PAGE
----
Q. What is Green Card?
A. Green Card is a physical evidence of holder’s legal permanent residence in the U.S. It is a plastic card bearing holder’s name, date of birth, and Alien Registration Number, etc.
Q. What are the benefits to be a legal permanent residence?
A. As a legal permanent resident, you are granted the privilege of living and working permanently in the United States.
Q. How many steps do I go through to become an immigrant based on employment?
A. You must go through a multi-step process to become an immigrant based on employment:
- In most employment categories, a U.S. employer must complete a labor certification request for you from the Department of Labor.
- The USCIS must approve an immigrant petition that was filed for you, usually by an employer.
- If an immigrant visa number becomes available to you, you may apply to adjust to permanent resident status if you are in the U.S. If you are outside the United States when an immigrant visa number becomes available, you will be notified to go to the local U.S. consulate to complete the processing for an immigrant visa.
In certain circumstances, some steps are not needed or some steps can be taken at the same time.
Q. How many steps do I go through to become an immigrant based on family relationship?
A. Usually, you must go through the following multi-step process:
- The USCIS must approve an immigrant visa petition, I-130 Petition for Alien Relative for you. This petition is filed by your relative (sponsor) and must be accompanied by proof of your relationship to the requesting relative.
- The Department of State must determine if an immigrant visa number is immediately available to you, even if you are already in the United States.
- When an immigrant visa number becomes immediately available to you, you may apply to adjust to permanent resident status if you are in the U.S. If you are outside the United States when an immigrant visa number becomes available, you will be notified to go to the local U.S. consulate to complete the processing for an immigrant visa.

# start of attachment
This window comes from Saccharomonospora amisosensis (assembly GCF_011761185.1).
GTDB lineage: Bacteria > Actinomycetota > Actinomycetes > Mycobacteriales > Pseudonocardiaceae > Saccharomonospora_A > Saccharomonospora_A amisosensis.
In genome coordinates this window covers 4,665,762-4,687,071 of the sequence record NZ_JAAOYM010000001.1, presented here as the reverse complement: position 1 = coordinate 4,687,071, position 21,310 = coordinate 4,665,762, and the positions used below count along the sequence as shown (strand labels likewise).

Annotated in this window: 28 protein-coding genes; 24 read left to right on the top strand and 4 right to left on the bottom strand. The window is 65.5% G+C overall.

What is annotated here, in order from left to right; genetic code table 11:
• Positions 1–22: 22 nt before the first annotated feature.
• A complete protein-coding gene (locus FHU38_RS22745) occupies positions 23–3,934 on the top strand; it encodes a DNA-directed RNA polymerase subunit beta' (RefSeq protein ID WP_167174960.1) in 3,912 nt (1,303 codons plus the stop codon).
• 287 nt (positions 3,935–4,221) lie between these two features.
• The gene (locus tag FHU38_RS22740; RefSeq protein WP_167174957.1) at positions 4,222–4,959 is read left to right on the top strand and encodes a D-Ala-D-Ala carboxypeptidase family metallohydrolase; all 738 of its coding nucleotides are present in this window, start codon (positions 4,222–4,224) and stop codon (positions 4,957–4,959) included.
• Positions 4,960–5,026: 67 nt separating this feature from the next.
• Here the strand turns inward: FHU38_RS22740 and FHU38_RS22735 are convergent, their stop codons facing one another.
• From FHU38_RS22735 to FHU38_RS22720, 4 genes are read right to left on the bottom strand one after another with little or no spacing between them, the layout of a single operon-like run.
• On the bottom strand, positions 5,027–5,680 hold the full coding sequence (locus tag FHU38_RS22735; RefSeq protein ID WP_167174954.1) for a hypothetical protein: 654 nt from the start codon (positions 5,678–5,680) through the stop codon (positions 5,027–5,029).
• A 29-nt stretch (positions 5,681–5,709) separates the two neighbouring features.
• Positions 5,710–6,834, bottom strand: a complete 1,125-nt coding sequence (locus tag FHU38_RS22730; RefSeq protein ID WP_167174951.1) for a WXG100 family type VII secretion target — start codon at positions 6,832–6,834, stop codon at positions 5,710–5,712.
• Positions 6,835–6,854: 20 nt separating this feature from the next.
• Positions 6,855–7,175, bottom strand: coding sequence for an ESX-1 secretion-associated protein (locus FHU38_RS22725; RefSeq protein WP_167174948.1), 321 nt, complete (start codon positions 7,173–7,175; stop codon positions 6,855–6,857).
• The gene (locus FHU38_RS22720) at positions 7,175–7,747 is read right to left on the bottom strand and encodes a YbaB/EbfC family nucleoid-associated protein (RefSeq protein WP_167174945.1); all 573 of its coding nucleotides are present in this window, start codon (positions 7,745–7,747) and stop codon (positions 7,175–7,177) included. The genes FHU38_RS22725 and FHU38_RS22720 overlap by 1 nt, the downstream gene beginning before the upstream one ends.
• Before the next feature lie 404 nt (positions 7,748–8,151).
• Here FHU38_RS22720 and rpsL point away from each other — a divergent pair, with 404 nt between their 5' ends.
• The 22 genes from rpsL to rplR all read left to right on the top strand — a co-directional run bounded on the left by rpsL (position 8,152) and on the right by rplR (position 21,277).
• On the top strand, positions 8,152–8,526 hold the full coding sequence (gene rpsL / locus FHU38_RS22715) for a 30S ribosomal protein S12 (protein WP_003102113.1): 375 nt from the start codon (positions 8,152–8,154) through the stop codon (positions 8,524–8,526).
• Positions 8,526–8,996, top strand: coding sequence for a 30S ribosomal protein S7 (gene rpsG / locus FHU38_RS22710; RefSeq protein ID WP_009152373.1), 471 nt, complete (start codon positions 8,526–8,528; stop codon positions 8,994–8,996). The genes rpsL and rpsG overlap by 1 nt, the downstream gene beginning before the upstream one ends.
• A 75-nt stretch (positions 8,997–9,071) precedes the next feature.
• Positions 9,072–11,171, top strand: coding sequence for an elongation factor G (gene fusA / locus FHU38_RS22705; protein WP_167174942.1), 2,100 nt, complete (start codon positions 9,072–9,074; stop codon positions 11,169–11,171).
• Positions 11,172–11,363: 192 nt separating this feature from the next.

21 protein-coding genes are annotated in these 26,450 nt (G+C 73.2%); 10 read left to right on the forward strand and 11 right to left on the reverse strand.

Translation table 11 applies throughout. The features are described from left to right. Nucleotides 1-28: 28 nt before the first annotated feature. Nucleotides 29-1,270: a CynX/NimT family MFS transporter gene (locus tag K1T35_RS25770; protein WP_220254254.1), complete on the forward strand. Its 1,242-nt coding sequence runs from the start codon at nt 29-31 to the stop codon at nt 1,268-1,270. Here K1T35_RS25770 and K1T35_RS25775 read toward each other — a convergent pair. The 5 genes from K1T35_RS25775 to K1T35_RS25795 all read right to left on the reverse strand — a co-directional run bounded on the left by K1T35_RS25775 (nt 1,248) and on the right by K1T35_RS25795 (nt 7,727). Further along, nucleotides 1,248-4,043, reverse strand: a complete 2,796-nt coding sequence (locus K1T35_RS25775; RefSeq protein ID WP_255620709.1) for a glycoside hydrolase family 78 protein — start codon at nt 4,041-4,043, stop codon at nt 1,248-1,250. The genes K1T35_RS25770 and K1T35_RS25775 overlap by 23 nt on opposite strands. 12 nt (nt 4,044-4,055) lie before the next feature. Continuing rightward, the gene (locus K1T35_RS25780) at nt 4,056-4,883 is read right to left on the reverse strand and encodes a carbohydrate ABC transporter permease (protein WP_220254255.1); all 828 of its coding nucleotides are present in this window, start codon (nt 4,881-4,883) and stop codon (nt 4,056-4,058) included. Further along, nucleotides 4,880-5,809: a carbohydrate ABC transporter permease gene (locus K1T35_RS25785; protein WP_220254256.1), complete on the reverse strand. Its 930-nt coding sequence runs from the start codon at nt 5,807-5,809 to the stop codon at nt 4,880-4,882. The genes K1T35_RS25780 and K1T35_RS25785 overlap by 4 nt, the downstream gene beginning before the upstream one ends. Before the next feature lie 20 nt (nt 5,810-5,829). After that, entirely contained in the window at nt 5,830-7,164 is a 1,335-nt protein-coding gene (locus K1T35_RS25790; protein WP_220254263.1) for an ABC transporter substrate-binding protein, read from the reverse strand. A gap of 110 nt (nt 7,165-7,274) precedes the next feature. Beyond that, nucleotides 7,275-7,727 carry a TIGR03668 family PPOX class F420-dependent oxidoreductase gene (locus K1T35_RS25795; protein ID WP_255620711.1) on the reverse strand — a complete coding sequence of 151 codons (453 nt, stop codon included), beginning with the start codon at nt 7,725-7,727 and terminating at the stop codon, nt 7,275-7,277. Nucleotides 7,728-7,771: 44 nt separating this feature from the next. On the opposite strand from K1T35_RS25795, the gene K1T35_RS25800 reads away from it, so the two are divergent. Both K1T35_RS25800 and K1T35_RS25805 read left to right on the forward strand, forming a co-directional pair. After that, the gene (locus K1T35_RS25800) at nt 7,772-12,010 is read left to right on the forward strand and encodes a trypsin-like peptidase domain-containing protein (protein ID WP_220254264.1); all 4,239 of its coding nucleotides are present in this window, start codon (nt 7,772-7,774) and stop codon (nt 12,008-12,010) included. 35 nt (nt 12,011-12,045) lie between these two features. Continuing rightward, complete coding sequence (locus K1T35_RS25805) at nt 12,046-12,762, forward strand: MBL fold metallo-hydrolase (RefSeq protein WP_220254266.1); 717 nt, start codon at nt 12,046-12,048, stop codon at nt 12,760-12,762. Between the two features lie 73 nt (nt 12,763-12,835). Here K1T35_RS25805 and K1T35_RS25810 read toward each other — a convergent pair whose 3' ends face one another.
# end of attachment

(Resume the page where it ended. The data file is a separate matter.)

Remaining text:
Q. What form must my sponsoring relative file with the USCIS if my immigration petition is family-based?
A. Your eligible sponsor must file a Form I-130 and supporting documents. For detailed information about Family-based Immigration, please click here.
Q. What form must my sponsoring employer file with the USCIS if my immigration petition is employment-based?
A. Your sponsoring employer must file a Form I-140 and supporting documents. For detailed information about Employment-based information, please click here.
Q. Who is eligible for Employment Based Immigration visa?
A. There are five categories of employment based immigration:
- First Preference (EB-1 priority workers): aliens with extraordinary ability, outstanding professors and researchers, and certain multinational executives and managers.
- Second Preference (EB-2 workers with advanced degrees or exceptional ability): aliens who are members of the professions holding advanced degrees or their equivalent and aliens who because of their exceptional ability in the sciences, arts, or business will substantially benefit the national economy, cultural, or educational interests or welfare of the United States.
- Third Preference (EB-3 professionals, skilled workers, and other workers): aliens with at least two years of experience as skilled workers, professionals with a baccalaureate degree, and others with less than two years experience, such as an unskilled worker who can perform labor for which qualified workers are not available in the United States.